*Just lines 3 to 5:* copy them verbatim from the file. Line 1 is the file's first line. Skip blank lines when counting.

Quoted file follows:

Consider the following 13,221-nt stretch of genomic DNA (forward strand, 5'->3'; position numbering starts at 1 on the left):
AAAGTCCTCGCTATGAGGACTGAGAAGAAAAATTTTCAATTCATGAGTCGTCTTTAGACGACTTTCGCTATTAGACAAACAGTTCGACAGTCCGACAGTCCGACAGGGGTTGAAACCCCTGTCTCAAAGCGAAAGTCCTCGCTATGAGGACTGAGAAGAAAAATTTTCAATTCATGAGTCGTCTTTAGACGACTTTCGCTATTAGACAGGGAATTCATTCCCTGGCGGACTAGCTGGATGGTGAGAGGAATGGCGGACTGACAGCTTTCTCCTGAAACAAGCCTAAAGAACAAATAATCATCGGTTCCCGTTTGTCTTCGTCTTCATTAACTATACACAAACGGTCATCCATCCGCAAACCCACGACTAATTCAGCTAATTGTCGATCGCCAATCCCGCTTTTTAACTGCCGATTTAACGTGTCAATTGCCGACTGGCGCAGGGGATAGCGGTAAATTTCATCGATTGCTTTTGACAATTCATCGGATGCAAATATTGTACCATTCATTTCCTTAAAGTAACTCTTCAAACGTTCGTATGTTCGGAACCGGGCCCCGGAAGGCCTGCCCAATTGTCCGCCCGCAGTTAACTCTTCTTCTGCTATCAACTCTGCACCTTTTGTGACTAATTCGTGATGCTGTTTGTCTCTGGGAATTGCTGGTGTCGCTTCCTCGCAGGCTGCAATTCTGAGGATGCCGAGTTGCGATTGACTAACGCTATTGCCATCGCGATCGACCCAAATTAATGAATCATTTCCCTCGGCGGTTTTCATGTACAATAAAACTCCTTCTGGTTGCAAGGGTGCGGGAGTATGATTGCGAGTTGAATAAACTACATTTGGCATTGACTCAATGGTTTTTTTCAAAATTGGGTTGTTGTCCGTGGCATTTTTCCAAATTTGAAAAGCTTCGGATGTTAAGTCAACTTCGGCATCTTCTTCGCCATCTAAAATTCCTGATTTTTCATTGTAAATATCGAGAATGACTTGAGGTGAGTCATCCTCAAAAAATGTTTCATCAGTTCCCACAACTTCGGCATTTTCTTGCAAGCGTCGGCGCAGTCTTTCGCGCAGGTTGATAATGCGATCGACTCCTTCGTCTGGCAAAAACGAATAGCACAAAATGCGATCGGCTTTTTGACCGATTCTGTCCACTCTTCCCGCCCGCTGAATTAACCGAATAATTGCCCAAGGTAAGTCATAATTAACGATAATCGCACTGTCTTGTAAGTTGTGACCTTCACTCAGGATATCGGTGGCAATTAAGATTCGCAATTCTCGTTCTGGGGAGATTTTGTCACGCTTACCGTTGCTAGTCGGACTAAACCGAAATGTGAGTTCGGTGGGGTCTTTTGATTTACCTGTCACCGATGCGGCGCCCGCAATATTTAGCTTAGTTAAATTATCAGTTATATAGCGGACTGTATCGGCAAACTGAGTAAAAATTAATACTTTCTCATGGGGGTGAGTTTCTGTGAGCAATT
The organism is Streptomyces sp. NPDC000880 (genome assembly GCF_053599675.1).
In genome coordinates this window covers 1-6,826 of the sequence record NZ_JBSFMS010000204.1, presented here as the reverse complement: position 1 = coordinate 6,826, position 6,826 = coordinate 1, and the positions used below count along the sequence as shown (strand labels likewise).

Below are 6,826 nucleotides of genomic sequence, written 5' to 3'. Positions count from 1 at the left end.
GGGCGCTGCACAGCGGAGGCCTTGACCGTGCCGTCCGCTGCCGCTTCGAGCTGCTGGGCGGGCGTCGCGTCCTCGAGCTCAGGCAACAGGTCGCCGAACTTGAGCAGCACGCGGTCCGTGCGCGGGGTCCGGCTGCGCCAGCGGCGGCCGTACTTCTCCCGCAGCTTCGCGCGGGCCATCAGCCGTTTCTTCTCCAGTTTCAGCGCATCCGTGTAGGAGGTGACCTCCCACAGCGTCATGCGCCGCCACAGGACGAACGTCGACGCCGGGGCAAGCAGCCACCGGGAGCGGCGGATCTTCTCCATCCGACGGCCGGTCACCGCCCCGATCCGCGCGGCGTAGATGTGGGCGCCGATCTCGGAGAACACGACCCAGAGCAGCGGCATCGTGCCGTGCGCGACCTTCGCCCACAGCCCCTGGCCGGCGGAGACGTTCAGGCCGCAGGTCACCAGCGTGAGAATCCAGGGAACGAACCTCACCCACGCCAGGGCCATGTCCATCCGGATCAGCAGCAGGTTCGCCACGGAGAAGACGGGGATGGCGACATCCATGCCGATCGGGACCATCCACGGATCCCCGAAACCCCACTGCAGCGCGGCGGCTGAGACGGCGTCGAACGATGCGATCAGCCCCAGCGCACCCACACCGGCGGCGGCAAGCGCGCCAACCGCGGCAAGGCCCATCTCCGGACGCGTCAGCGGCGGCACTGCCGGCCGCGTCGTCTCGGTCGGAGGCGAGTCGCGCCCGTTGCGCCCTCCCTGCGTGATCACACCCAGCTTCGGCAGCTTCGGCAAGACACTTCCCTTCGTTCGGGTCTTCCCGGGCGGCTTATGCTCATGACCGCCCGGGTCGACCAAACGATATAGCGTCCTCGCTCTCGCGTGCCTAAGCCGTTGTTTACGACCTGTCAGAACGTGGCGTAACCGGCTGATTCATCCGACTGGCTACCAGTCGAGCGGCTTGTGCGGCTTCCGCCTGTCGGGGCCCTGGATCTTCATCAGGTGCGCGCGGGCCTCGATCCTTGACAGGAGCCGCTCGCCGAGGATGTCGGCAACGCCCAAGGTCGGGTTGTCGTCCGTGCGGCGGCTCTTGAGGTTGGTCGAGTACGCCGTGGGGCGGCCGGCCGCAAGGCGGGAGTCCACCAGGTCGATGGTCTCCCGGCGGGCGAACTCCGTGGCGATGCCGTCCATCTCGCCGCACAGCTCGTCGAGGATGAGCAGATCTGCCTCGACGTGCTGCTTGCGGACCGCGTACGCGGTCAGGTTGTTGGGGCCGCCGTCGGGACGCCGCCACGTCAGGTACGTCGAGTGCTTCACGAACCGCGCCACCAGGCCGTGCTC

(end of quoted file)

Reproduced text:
The organism is Streptomyces sp. NPDC000880 (genome assembly GCF_053599675.1).
In genome coordinates this window covers 1-6,826 of the sequence record NZ_JBSFMS010000204.1, presented here as the reverse complement: position 1 = coordinate 6,826, position 6,826 = coordinate 1, and the positions used below count along the sequence as shown (strand labels likewise).

Below are 6,826 nucleotides of genomic sequence, written 5' to 3'. Positions count from 1 at the left end.